I am so fortunate to come from a place like Scarborough, Maine which touts the phrase “The Way Life Should Be.” After spending the past two years in the very fast paced, hectic and noisy part Southern California it was a good reprieve to be in the quite with just the crashing thunder of the waves as the background noise.
For one month I was surrounded by family, friends and classmates as I attended my 40th high school reunion. The time flew by and now I have a whole new set of memories to take with me on my journey.
We shared stories of births and deaths, joys and sorrows. It was about life, “just as it should be.” People who knew wanted to talk about the mysteries of Lyme disease, yet others turned away not wanting to know whether out of fear, ignorance or denial; the one thing I do know is the discussion needs to become main stream. People need to talk about it; all sides of it, a lot of people are suffering in silence and don’t know where to turn.
Doctors tell us it’s all in our head, we are told to change our attitude and we’ll get better, we are put through a battery of tests, x-rays, MRI’s to the tune of thousands of dollars only to be sent home. People tell me how good I look. It’s true! Sometimes I look at myself in the mirror and think I have never looked better. My skin is soft and subtle, my hair turned grey is shiny, my physique is slim; how could I possibly be sick. Yet, my body is attacking itself on the inside.
I am fortunate to be open to alternative methods of healing. Late stage, chronic Lyme is not helped by the “Lyme Cocktail” of drugs which is prescribed to those who see the red rash when first bitten. You have a three week window of opportunity before these pesky creatures call your body “home.”
During my stay in Maine I heard stories and shared my experiences. In a place where Lyme is prevalent still the doctors do not test for Lyme disease until all other testing fails. Generally by this time it’s too late or the tests come back negative and you are turned away.
The stories were of depression, comprehension problems, being paralyzed, hospitalization and thoughts of suicide. Yes, that is what we “Lymies” live with, yet we look good! We begin to decline offers to attend social gatherings, the energy it takes is just too much and the thoughts of having to carry on a conversation are too strenuous. We begin to hide out because after all it is in our heads.
My heart bled for the people that are leading the lives of the stories that I heard. Even though I am not out of the woods myself and have to figure out what a life with Lyme really looks like now and in the future, my belief and use of natural medicine has helped me to be one of the lucky ones, at least for this moment in time. My life has changed dramatically and that is just something that I and other Lymies have to accept and most importantly embrace.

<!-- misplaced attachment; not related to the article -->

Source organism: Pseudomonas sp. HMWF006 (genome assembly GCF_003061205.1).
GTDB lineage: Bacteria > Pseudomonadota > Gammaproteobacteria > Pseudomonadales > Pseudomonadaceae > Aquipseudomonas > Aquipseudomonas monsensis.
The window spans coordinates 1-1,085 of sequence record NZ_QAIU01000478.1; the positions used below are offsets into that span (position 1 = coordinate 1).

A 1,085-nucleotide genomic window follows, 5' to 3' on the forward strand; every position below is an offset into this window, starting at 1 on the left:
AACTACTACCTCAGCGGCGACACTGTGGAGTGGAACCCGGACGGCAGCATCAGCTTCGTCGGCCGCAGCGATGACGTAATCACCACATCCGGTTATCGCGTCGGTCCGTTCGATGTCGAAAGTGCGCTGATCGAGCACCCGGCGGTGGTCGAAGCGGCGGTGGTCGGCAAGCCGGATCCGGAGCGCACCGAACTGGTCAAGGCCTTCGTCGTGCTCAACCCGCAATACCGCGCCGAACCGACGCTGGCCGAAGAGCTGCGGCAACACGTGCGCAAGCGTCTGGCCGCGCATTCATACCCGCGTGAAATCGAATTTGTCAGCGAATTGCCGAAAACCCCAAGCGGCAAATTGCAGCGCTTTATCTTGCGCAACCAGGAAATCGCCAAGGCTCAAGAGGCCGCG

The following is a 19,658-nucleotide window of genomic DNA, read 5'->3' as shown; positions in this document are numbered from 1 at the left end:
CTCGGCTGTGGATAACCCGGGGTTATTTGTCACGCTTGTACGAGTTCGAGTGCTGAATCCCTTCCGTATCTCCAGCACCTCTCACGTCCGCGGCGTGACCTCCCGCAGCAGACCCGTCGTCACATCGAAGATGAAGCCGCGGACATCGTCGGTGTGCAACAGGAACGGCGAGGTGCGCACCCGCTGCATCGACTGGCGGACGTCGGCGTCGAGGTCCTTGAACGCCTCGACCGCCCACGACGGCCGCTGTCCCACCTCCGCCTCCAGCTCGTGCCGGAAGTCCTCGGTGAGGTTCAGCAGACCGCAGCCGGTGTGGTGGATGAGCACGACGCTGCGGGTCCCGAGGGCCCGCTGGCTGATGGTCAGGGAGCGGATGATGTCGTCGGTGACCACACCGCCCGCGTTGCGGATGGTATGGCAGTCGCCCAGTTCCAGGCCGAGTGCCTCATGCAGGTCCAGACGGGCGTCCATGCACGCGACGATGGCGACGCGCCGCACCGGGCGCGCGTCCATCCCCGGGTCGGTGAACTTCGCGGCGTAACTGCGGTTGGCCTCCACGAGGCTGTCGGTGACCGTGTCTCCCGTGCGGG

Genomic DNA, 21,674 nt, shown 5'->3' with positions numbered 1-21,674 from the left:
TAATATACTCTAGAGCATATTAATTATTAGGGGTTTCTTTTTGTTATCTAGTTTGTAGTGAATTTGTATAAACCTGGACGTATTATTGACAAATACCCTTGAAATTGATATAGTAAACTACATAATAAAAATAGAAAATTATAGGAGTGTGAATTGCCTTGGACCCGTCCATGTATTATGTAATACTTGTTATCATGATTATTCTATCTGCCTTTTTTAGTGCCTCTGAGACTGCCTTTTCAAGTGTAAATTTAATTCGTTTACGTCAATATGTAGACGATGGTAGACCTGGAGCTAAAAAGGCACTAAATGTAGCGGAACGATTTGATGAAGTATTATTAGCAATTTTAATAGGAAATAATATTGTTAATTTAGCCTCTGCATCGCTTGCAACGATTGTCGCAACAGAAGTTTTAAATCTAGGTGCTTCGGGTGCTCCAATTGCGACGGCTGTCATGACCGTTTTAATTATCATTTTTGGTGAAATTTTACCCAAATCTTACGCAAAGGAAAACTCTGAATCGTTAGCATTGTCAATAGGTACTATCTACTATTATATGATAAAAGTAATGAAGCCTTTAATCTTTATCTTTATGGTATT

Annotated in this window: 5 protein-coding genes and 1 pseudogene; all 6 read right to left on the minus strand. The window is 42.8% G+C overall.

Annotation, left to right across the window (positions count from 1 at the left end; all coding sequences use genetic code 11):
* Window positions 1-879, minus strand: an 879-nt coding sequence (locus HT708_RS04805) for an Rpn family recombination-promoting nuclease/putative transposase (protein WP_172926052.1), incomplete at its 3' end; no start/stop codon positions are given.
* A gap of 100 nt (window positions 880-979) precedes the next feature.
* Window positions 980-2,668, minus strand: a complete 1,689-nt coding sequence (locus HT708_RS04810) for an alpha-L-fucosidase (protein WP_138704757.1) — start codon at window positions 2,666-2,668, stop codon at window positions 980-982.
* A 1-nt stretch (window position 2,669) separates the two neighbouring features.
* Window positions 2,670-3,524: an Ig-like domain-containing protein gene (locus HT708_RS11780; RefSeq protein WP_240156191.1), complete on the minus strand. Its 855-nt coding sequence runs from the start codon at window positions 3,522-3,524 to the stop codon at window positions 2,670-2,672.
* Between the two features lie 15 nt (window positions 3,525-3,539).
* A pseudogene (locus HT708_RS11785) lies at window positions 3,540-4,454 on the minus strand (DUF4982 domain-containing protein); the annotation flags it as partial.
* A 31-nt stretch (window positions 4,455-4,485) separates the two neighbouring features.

I live gluten, yeast, sugar and alcohol free to allow my body to work on processing the toxins that these bugs produce rather than working on processing bad food stuff. I do not eat anything that is genetically modified and neither should you.
My skin care has changed as well. I now only use organic products on my skin knowing that it is my largest organ and can use the help. I have stopped dying my hair so that my body has fewer and fewer chemicals to breakdown.
Lyme disease moves around the body to its weakest points. It pounces upon the immune system, chipping at it moment by moment going undetected. The spirochete as it is called looks like a curly piece of hair which is able to drill itself into organs and body parts as it is threatened by forms of treatment. This is one of the reasons it is so hard to detect as it is able to mimic other diseases such as MS, Parkinson’s, Lou Gehrig’s, Lupus and other auto immune disorders.
The medical profession is like a deer in head lights wanting to give us a magic pill, yet none exist. Doctors that openly treat Lyme patients are threatened and in some instances their licenses are revoked if they attempt to use alternative natural treatments. To get around this barrage of oversight, doctors like mine, do not label me as a Lyme patient yet only speak and note in my patient chart all of the co-infections or other problems that I have as a result of this disease.
I take sixty supplements a day, have a monthly lymphatic drainage massage, and see a chiropractor, naturopath and an acupuncturist. I have traveled to Poland for BioResonance treatment, all so that I can attempt to lead a “normal life.” No, these treatments are covered by insurance. My health treatment is a line item in my budget that comes before putting a roof over my head; it’s just a way of life.
So when someone around you tells you they have Lyme, don’t tell them “well you look good, or “well at least you don’t have cancer,” give them a hug, ask them if they need to rest or offer a quiet place. Don’t judge them when they refuse an invitation. Understand on the other hand that it is just as difficult for us to explain as it is for you to understand all the complexities this disease has to offer.
Just keep the conversation going….Lyme disease is real.
Originally posted August 26, 2014 (ourlifein50pounds.blogspot.com)